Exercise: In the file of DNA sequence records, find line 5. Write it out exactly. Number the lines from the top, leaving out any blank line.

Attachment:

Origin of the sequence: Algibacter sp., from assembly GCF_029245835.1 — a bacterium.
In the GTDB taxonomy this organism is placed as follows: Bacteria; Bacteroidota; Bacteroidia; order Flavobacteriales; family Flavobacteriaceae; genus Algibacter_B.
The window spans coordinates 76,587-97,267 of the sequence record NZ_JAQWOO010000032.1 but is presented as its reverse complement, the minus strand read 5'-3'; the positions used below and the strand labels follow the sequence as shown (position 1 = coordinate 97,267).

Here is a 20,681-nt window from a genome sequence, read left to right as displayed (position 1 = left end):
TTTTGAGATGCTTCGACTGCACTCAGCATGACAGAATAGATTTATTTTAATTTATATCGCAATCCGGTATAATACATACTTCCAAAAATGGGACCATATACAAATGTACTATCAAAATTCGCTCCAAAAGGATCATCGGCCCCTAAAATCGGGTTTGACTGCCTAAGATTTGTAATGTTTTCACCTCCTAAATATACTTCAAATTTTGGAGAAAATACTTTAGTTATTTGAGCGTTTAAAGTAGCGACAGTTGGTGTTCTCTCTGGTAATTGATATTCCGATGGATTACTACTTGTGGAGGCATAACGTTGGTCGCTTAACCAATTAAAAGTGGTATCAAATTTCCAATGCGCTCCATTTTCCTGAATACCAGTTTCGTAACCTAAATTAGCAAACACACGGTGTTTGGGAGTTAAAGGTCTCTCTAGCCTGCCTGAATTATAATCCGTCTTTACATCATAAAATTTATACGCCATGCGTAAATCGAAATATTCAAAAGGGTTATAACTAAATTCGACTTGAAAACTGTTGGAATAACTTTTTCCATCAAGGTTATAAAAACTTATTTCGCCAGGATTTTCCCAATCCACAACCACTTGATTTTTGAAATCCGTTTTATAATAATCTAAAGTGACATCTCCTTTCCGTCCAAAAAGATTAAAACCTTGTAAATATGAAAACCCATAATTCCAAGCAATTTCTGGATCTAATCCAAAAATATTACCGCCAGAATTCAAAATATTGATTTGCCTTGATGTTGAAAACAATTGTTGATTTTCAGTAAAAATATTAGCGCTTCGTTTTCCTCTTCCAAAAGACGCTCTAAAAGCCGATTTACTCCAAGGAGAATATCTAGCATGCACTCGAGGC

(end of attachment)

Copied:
TTTTGAGATGCTTCGACTGCACTCAGCATGACAGAATAGATTTATTTTAATTTATATCGCAATCCGGTATAATACATACTTCCAAAAATGGGACCATATACAAATGTACTATCAAAATTCGCTCCAAAAGGATCATCGGCCCCTAAAATCGGGTTTGACTGCCTAAGATTTGTAATGTTTTCACCTCCTAAATATACTTCAAATTTTGGAGAAAATACTTTAGTTATTTGAGCGTTTAAAGTAGCGACAGTTGGTGTTCTCTCTGGTAATTGATATTCCGATGGATTACTACTTGTGGAGGCATAACGTTGGTCGCTTAACCAATTAAAAGTGGTATCAAATTTCCAATGCGCTCCATTTTCCTGAATACCAGTTTCGTAACCTAAATTAGCAAACACACGGTGTTTGGGAGTTAAAGGTCTCTCTAGCCTGCCTGAATTATAATCCGTCTTTACATCATAAAATTTATACGCCATGCGTAAATCGAAATATTCAAAAGGGTTATAACTAAATTCGACTTGAAAACTGTTGGAATAACTTTTTCCATCAAGGTTATAAAAACTTATTTCGCCAGGATTTTCCCAATCCACAACCACTTGATTTTTGAAATCCGTTTTATAATAATCTAAAGTGACATCTCCTTTCCGTCCAAAAAGATTAAAACCTTGTAAATATGAAAACCCATAATTCCAAGCAATTTCTGGATCTAATCCAAAAATATTACCGCCAGAATTCAAAATATTGATTTGCCTTGATGTTGAAAACAATTGTTGATTTTCAGTAAAAATATTAGCGCTTCGTTTTCCTCTTCCAAAAGACGCTCTAAAAGCCGATTTACTCCAAGGAGAATATCTAGCATGCACTCGAGGC